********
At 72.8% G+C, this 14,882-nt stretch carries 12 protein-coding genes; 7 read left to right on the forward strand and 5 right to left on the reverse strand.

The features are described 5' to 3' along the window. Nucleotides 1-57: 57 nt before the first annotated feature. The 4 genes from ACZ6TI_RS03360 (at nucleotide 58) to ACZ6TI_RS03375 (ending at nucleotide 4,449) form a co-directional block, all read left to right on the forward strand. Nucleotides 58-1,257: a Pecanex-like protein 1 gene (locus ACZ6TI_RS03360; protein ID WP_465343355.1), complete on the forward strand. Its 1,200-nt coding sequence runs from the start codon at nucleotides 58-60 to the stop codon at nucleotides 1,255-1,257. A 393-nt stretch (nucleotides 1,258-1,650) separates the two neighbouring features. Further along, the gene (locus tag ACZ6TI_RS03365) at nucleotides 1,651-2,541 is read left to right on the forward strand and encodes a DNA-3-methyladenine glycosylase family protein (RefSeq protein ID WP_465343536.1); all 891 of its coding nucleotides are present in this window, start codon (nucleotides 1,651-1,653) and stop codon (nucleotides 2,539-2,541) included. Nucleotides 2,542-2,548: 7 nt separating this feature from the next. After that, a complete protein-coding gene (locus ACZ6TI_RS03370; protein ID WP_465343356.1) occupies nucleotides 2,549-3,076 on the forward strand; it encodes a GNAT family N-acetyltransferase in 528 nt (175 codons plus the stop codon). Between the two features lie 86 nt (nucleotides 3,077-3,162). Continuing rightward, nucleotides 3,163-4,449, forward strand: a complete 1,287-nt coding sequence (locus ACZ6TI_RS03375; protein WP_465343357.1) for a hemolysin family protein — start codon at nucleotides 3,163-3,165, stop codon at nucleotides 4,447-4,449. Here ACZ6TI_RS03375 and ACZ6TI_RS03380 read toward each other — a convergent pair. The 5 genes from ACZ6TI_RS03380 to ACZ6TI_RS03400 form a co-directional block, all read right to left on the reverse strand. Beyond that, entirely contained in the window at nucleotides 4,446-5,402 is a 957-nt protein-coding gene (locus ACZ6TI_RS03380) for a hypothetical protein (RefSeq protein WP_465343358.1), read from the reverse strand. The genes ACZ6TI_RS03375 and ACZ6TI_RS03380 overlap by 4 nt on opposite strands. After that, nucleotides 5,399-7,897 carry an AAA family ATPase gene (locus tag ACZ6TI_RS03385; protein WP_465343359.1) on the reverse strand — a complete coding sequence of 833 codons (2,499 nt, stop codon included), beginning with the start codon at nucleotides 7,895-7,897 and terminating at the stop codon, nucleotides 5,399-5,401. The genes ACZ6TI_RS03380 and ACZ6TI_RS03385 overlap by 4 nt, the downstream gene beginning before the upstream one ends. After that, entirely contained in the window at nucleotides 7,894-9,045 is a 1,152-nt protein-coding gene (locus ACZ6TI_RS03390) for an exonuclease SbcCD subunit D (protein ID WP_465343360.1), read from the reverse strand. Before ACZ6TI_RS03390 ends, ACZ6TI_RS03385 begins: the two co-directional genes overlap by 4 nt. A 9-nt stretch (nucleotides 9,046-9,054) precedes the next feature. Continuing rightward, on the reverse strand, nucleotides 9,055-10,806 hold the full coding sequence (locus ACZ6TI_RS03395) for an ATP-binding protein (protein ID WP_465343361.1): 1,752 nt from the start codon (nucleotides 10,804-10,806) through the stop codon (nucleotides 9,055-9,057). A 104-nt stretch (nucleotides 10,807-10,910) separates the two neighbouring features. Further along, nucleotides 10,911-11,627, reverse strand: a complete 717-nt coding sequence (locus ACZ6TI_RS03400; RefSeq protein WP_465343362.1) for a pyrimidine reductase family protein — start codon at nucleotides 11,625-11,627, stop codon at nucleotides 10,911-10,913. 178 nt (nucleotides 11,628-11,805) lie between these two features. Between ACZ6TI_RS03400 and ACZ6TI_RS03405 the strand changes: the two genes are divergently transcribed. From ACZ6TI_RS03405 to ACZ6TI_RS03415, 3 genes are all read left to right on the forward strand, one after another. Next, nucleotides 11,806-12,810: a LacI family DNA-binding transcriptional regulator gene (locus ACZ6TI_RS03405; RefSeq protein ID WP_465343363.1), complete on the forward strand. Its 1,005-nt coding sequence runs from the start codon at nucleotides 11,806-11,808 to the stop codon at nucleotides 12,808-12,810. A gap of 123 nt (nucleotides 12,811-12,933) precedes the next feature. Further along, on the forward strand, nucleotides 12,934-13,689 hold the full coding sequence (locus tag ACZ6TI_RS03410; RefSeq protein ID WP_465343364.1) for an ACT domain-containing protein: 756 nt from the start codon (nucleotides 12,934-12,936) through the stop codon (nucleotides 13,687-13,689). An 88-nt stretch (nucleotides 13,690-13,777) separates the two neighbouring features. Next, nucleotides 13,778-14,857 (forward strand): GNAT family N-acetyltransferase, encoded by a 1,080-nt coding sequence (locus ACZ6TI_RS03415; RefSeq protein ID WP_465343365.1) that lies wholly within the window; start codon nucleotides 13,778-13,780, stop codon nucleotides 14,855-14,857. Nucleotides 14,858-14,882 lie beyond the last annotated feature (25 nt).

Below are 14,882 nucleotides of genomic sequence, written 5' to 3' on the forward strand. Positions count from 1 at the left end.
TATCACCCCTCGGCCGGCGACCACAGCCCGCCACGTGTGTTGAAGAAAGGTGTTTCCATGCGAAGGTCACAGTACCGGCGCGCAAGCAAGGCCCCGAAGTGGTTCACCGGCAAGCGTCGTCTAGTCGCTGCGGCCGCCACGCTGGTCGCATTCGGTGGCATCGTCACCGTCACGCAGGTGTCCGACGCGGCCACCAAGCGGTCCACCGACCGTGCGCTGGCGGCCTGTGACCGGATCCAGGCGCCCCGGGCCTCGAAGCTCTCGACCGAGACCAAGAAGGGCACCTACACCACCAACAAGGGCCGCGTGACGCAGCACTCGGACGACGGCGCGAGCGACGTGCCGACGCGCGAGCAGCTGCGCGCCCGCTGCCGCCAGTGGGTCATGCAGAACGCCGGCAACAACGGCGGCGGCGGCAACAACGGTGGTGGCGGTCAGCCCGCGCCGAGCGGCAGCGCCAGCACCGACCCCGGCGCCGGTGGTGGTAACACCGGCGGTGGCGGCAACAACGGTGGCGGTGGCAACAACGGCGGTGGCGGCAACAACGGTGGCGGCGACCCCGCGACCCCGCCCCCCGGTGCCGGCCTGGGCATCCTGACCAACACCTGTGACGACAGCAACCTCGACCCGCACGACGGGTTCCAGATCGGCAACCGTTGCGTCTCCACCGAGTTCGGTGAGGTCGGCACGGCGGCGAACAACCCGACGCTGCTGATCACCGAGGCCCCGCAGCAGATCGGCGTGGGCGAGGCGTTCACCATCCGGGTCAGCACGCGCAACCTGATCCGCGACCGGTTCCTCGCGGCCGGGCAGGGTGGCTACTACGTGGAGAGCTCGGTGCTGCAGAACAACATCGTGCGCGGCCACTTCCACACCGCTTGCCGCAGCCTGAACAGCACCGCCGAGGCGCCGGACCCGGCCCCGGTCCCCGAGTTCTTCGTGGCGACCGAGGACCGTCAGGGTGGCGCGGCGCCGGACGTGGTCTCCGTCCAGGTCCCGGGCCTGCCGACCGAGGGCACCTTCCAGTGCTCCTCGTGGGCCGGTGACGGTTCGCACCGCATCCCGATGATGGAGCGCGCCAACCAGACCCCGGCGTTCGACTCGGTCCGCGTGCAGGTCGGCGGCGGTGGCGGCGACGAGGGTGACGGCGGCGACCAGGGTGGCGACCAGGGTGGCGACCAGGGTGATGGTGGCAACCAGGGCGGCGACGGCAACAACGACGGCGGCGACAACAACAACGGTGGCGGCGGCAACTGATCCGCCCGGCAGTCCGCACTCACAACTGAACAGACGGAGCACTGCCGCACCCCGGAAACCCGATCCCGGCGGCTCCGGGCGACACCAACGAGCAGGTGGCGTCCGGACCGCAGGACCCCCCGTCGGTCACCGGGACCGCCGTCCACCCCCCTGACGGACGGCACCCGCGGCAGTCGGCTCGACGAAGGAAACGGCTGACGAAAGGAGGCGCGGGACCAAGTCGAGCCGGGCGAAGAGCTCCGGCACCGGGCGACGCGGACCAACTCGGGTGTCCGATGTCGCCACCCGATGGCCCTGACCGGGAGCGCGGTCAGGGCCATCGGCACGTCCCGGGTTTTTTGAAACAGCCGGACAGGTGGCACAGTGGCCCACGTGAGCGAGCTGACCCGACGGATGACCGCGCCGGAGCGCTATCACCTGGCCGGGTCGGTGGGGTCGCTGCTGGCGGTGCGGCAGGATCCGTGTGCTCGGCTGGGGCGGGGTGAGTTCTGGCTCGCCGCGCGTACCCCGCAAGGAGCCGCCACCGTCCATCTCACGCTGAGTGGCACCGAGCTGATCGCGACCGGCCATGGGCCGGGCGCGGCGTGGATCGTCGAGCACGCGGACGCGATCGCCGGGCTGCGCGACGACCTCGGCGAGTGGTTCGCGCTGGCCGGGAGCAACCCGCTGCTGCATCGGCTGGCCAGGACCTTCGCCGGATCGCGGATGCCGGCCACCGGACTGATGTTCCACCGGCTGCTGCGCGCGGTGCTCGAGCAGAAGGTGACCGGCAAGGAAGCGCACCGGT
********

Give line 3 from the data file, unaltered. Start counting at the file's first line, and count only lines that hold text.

Below are 14,882 nucleotides of genomic sequence, written 5' to 3' on the forward strand. Positions count from 1 at the left end.